Got a Doubt ! Wanting for your Help ! Plz make it ASAP !

Steven D'Aprano steve+comp.lang.python at
Fri Nov 22 15:12:26 CET 2013

On Fri, 22 Nov 2013 18:22:29 +0530, Bharath Kummar wrote:

> 1)  Is it possible to Retrieve the address of a variable in python ? 

No. Variables in Python are not at fixed addresses, like in Pascal or C, 
they are names in a namespace.

You can read this post for some more information about the difference 
between C variables and Python variables, and calling conventions across 
different languages:

It's a long post, but to summarise the part about variables:

In languages like Pascal or C, the compiler keeps a table mapping 
variable names to fixed memory addresses, like this:

Variable  Address
========  =======
x         10234
y         10238
z         10242

The command "x = 42" stores the value 42 into memory address 10234. If 
you ask the compiler for the address of x, it can say 10234. That's how 
variables work in languages like Pascal, C, Fortran, and similar.

With the Pascal or C style variable, the variable address exists even 
before you give it a value.

But languages like Python don't work that way. There is no table of 
variable:address available to the compiler, and variables don't have an 
address. Python's variables are *name bindings*, not fixed memory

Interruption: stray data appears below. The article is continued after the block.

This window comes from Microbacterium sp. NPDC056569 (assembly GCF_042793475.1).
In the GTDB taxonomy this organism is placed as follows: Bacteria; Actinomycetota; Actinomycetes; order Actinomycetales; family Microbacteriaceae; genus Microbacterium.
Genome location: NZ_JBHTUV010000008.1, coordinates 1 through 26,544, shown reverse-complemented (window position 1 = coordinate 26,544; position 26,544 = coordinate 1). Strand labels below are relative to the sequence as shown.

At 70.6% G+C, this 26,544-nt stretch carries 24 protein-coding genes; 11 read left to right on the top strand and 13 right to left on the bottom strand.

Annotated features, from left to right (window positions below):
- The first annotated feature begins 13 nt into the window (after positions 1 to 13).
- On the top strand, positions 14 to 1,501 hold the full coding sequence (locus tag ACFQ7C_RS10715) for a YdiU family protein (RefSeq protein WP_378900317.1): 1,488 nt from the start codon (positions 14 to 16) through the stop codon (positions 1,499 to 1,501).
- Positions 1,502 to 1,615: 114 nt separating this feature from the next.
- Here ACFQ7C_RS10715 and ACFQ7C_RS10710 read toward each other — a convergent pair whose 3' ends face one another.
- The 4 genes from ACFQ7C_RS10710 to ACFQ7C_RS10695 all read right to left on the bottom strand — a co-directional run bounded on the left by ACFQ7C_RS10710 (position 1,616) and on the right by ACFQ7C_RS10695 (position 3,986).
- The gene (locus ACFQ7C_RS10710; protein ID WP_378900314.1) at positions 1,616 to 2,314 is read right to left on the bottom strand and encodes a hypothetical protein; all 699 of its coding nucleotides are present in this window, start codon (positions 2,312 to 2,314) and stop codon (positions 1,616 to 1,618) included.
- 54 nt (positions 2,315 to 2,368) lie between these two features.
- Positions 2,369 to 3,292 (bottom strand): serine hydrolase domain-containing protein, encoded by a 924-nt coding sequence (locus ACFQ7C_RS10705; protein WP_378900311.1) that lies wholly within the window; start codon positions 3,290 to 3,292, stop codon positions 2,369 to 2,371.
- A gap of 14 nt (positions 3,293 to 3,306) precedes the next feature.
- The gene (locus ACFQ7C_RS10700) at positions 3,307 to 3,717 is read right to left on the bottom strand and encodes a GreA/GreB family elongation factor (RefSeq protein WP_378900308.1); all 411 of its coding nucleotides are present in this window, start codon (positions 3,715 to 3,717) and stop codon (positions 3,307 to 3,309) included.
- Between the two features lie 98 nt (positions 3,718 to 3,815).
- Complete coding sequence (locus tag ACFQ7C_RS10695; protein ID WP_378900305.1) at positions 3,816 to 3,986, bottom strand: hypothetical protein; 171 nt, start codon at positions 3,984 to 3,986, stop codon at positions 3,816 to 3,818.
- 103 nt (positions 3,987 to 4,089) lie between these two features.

addresses. The Python runtime keeps a global dictionary which maps names 
to their values:

{'x': <integer object 42>,
 'y': <string object 'hello world'>,
 'z': <list object [1,2,3]>,

The general name for this is "namespace". In Python you can access the 
global namespace with the globals() function, and a read-only copy of the 
local namespace with the locals() function.

Entries in the namespace cannot be blank. So names don't exist before 
they are bound to a value.

> 2) 
> Is it possible to Delete the Address of the Variable and create a new
> dynamic address inside the compiler/interpreter itself ? 

I don't understand this question.

Since variables don't have addresses, you can't delete what doesn't exist.

> 3)  Is it easy
> to find the Binary equivalence of a given Alphanumeric String ?

Which binary equivalence are you referring to? Again, I don't understand 
your question. I can do this:

py> astring = "1234"
py> int(astring).to_bytes(4, 'big')
py> int(astring).to_bytes(4, 'little')

Or I can do this:

py> astring = "Alpha1234 δθЖ∞"
py> astring.encode('utf-8')
b'Alpha1234 \xce\xb4\xce\xb8\xd0\x96\xe2\x88\x9e'

Or I can do this:

py> import binascii
py> binascii.hexlify(b'Hello World!')

And many other string -> binary equivalences. Which ones did you have in 

> 4)  Is it possible to count the number of 1's in the Binary equivalence
> ?

Of course. First decide which binary equivalence you want, then decide 
what you mean by "count the number of 1s" (do you mean the byte with 
value 1, or the ASCII code for 1, or the bit 1?), then count them.

> Could you PLEASE provide me with the codes (codes only for the asked
> queries) ?

If you explain your question in more detail, we can give more detailed 


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